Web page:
What’s so great about the glute bridge? It’s simple, it’s versatile, and everyone who sits on their butt for hours or wants to be stronger and more powerful stands to benefit from it. The classic glute bridge is great to perform anytime, especially towards the start of a workout. Remember to squeeze your glutes to lift your hips off the ground, and don’t let your back hyper-extend.
How To Do the Glute Bridge: Lie face up on the floor, with your knees bent and feet flat on the ground. Keep your arms at your side with your palms down. Lift your hips off the ground until your knees, hips and shoulders form a straight line. Squeeze those glutes hard and keep your abs drawn in so you don’t overextend your back during the exercise. Hold your bridged position for a couple of seconds before easing back down. Make sure you’re not pushing from your heels – the power comes from the hips and nowhere else. Aim for two sets of ten bridges, two to three times a week, either as part of a wider bodyweight workout or on their own, if all you really care about is your derrière.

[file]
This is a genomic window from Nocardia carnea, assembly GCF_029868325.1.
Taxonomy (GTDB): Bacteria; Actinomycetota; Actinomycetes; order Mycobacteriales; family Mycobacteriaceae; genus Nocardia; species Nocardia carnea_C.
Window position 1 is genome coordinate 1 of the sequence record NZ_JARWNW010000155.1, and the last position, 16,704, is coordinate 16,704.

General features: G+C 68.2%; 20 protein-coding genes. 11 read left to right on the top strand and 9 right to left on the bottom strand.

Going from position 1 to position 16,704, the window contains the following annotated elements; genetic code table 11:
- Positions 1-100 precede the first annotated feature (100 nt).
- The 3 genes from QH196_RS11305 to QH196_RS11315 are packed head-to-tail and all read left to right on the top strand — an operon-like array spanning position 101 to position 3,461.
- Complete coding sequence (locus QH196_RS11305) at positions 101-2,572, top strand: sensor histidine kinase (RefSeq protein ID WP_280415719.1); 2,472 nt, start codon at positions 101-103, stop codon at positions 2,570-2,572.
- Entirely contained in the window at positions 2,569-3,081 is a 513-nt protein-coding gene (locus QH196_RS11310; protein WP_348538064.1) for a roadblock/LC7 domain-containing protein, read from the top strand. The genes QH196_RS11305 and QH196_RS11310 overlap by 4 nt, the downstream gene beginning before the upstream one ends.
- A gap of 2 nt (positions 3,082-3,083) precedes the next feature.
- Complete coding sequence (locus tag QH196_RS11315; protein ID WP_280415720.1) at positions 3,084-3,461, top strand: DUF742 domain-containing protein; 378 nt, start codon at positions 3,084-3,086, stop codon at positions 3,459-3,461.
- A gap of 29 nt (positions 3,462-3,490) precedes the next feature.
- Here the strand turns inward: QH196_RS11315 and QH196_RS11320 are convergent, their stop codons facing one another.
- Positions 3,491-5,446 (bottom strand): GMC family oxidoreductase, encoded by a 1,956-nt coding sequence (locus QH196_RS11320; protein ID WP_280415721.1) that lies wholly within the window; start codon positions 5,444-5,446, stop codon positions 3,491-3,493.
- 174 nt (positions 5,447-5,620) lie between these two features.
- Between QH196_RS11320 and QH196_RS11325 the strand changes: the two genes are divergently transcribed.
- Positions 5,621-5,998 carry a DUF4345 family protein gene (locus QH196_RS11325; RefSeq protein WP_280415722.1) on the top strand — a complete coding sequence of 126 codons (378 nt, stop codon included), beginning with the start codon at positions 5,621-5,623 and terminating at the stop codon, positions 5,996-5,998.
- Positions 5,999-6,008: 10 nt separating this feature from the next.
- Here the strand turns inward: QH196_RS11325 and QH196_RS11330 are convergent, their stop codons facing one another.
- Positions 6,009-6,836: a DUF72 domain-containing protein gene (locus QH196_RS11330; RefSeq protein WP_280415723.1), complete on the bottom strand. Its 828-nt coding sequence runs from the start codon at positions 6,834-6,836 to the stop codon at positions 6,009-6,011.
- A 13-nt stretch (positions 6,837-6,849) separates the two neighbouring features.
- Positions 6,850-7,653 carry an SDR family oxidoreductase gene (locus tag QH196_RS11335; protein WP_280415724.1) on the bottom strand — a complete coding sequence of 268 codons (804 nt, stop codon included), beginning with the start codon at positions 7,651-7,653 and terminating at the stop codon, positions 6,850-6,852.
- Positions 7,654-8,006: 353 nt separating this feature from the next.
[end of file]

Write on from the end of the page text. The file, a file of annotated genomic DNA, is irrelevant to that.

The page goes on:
Benefits of the Glute Bridge: You should feel the burn in your glutes and your hamstrings if you’re doing it correctly. The bridge is also great for improving hip mobility and strengthening your lower back, two things that any desk-bound worker can really benefit from.
Glute Bridge Variations: There are plenty of great variations to the glute bridge that don’t require any gym equipment (although a medicine ball works, too). To make it harder, try raising one leg off the ground and keeping it steady as you bridge, or move both feet on top of a table or box.
5 Causes of Breathless Swimming
Ironman University Certified Coach, 16x Ironman Finisher, 8x Kona Finisher and author of "How To Swim Faster in 30 Days", Wendy Mader explains in detail, the 5 issues that can cause breathlessness in the water:
Not exhaling Immediately before you inhale
Dragging lower body
Kicking too much
Dropping your arm too soon when you rotate